Ubiquitous human computing and personal connectivity

In a recent episode of the cartoon King of the Hill, Bill– an overweight and depressed character who loves to eat– falls in love with the woman who takes his orders at the local fast food drive-in, only to find out that she is working from a call center in Arizona. He drives out from Texas to meet her, but discovers that she is a young girl who is repelled by him at first sight. Crestfallen, he comes home.

Such scenarios may even increase in the future, according to Jonathan Zittrain. In a recent interview with Nokia’s Ideas Project, Z talks about “ubiquitous human computing” where an organization uses human resources like fungible resources– combining the minds of people in various locations to solve the problem at hand. He gives examples of people working at home “plugging in” to various jobs from one location.

“Our technology has outpaced our social development, and our ability to build the kinds of social and cultural structures around the new technology that tend to temper and channel its use,” he says in the interview, adding that the “cheap networks” are what make ubiquitous human computing possible.

While this collective force–one that moves Wikipedia and one which Z hopes will fuel Herdict— is certainly cost efficient, how effective is it in utilizing advanced human resources? I still believe that some kind of personal element is required to make the most of people’s abilities and is that personal connection combined with the incentive of networks that brings out true productivity. Without that personal connection, you can only reach a certain level of quality.

I’m sure that in the future, people will develop tools to make communication via technology a more personal experience, but I’m worried that before it gets to that point, people will stop wanting to make the extra effort it takes in dealing with face-to-face communications. Even now, as I work remotely– most of my assignments/conversations with Z are through email– I wonder if I am becoming less sociable, burrowing deeper into my hole of specific interests. Email communications cuts out small talk because you can get right to the point. I find that my work emails are becoming more like archived instant messages or brief tweets with less full sentences and only absolutely necessary information. Mobile computing (iPhones and Blackberrys,etc) encourage this.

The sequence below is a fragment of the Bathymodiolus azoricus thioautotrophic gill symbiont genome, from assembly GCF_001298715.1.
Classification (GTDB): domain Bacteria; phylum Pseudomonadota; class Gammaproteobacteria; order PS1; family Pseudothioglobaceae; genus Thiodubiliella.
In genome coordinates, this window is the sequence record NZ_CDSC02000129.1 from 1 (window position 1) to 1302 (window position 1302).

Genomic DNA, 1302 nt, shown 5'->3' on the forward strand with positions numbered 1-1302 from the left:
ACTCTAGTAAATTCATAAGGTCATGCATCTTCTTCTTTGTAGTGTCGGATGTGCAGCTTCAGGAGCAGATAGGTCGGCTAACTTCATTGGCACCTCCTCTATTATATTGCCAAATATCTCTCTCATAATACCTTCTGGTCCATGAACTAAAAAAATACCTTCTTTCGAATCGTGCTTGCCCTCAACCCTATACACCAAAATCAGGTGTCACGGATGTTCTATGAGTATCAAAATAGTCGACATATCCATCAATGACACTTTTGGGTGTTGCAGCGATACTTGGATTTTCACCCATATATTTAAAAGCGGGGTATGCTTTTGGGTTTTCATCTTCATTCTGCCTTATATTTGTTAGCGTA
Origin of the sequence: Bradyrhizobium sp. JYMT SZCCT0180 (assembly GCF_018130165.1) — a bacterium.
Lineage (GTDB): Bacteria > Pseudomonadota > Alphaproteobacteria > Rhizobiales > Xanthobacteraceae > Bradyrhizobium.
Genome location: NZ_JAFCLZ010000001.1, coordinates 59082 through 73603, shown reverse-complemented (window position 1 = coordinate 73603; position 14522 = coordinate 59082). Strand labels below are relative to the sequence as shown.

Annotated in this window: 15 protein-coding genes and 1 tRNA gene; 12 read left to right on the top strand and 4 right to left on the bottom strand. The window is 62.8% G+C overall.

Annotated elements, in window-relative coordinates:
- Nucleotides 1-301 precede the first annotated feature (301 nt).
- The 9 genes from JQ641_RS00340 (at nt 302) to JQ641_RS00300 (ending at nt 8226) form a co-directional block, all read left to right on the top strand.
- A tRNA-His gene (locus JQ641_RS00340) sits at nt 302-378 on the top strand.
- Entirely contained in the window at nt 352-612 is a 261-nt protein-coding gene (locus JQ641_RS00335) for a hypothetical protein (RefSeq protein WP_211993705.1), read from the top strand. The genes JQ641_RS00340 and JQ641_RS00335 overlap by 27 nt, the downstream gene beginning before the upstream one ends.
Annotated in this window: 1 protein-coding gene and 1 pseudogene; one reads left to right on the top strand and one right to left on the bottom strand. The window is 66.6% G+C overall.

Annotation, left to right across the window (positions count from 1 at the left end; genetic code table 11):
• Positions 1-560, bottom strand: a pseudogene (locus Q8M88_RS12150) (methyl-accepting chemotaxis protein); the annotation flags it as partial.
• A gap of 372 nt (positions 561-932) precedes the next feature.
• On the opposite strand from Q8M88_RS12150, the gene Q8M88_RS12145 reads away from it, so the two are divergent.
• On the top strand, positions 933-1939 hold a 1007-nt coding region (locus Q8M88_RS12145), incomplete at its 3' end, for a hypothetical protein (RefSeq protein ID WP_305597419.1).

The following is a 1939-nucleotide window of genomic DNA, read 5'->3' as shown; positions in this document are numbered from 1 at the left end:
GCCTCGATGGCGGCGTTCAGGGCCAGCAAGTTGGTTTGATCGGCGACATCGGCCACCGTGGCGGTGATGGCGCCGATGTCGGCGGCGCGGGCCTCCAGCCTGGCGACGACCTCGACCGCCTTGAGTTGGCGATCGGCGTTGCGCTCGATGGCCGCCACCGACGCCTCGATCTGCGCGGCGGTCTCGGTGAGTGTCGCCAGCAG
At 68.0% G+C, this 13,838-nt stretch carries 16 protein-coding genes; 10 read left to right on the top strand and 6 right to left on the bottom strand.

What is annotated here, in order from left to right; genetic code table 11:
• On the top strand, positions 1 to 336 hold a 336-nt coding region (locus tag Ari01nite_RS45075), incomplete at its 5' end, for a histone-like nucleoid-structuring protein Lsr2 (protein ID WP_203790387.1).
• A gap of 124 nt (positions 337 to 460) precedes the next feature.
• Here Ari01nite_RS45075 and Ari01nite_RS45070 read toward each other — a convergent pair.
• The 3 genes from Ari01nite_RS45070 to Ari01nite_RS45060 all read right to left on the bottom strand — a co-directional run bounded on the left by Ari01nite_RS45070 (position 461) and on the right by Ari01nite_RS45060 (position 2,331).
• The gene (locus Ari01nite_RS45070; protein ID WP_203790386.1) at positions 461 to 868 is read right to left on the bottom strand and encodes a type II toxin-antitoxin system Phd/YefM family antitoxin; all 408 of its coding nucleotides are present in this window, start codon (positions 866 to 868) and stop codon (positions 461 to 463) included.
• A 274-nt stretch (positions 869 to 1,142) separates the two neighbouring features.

On the plus side, I can dress comfortably, feel inhibited about multitasking, and not be bothered by officemates who talk loudly on the telephone or smell bad. I don’t have to wait in front of someone’s office for a 15-min. slot. I can pick my nose, fart, or belch at will. I can play computer games full screen without worrying about someone looking over my shoulder. However, I don’t know if someone’s mother is sick, if their kid was in the school play, if they have an obsession with Battlestar Galactica… or have attention disorders. Such things may not seem important and are things that may bog down productivity in the short run, but are elements that keep people connected even after the task at hand is finished. And when it comes time for the next project, they are reasons for those people to work more efficiently– a relationship that becomes more productive over time.

At the end of the day, I always seem to be coming back to the idea of sociable networking (not social networking) and craving for a way to make technology a more personal experience. I think integrating more voice and video is a step in that direction. While text is certainly rich in terms of the expanse of creative interpretation that it lends, I think sound and sight adds the degree of personal connection that can enhance relationships. Ultimately I think that touch and smell are what seal personal experiences, but hopefully we won’t invest in technology to the extent that we want those elements remotely instead of in person.

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One response to “Ubiquitous human computing and personal connectivity

  1. Pingback: Becoming a political tweeter and hating it « Arctic Penguin·

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